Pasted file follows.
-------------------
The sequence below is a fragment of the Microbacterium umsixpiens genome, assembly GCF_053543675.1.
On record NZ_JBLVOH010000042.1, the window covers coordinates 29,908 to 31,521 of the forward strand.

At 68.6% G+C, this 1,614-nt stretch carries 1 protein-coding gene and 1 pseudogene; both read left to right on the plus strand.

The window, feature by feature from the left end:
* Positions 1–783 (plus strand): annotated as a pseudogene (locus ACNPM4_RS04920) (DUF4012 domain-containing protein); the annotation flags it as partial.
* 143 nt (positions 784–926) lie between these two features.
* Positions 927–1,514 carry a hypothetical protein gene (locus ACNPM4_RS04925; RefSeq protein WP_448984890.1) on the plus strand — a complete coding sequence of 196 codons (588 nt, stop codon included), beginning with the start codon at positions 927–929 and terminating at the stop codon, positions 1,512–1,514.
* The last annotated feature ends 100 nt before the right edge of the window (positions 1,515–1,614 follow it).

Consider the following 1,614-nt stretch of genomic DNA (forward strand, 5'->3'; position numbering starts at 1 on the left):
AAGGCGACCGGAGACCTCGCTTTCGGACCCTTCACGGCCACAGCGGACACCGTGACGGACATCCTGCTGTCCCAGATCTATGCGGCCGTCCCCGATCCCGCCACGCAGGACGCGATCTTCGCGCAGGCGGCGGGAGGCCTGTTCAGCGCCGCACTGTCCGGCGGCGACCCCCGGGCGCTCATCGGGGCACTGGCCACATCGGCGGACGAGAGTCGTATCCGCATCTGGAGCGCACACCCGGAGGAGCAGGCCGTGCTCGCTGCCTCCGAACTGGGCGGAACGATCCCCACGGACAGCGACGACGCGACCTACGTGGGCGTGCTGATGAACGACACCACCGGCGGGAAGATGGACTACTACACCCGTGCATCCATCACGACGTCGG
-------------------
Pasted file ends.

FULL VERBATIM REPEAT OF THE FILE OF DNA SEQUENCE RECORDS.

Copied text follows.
The sequence below is a fragment of the Microbacterium umsixpiens genome, assembly GCF_053543675.1.
On record NZ_JBLVOH010000042.1, the window covers coordinates 29,908 to 31,521 of the forward strand.

At 68.6% G+C, this 1,614-nt stretch carries 1 protein-coding gene and 1 pseudogene; both read left to right on the plus strand.

The window, feature by feature from the left end:
* Positions 1–783 (plus strand): annotated as a pseudogene (locus ACNPM4_RS04920) (DUF4012 domain-containing protein); the annotation flags it as partial.
* 143 nt (positions 784–926) lie between these two features.
* Positions 927–1,514 carry a hypothetical protein gene (locus ACNPM4_RS04925; RefSeq protein WP_448984890.1) on the plus strand — a complete coding sequence of 196 codons (588 nt, stop codon included), beginning with the start codon at positions 927–929 and terminating at the stop codon, positions 1,512–1,514.
* The last annotated feature ends 100 nt before the right edge of the window (positions 1,515–1,614 follow it).

Consider the following 1,614-nt stretch of genomic DNA (forward strand, 5'->3'; position numbering starts at 1 on the left):
AAGGCGACCGGAGACCTCGCTTTCGGACCCTTCACGGCCACAGCGGACACCGTGACGGACATCCTGCTGTCCCAGATCTATGCGGCCGTCCCCGATCCCGCCACGCAGGACGCGATCTTCGCGCAGGCGGCGGGAGGCCTGTTCAGCGCCGCACTGTCCGGCGGCGACCCCCGGGCGCTCATCGGGGCACTGGCCACATCGGCGGACGAGAGTCGTATCCGCATCTGGAGCGCACACCCGGAGGAGCAGGCCGTGCTCGCTGCCTCCGAACTGGGCGGAACGATCCCCACGGACAGCGACGACGCGACCTACGTGGGCGTGCTGATGAACGACACCACCGGCGGGAAGATGGACTACTACACCCGTGCATCCATCACGACGTCGG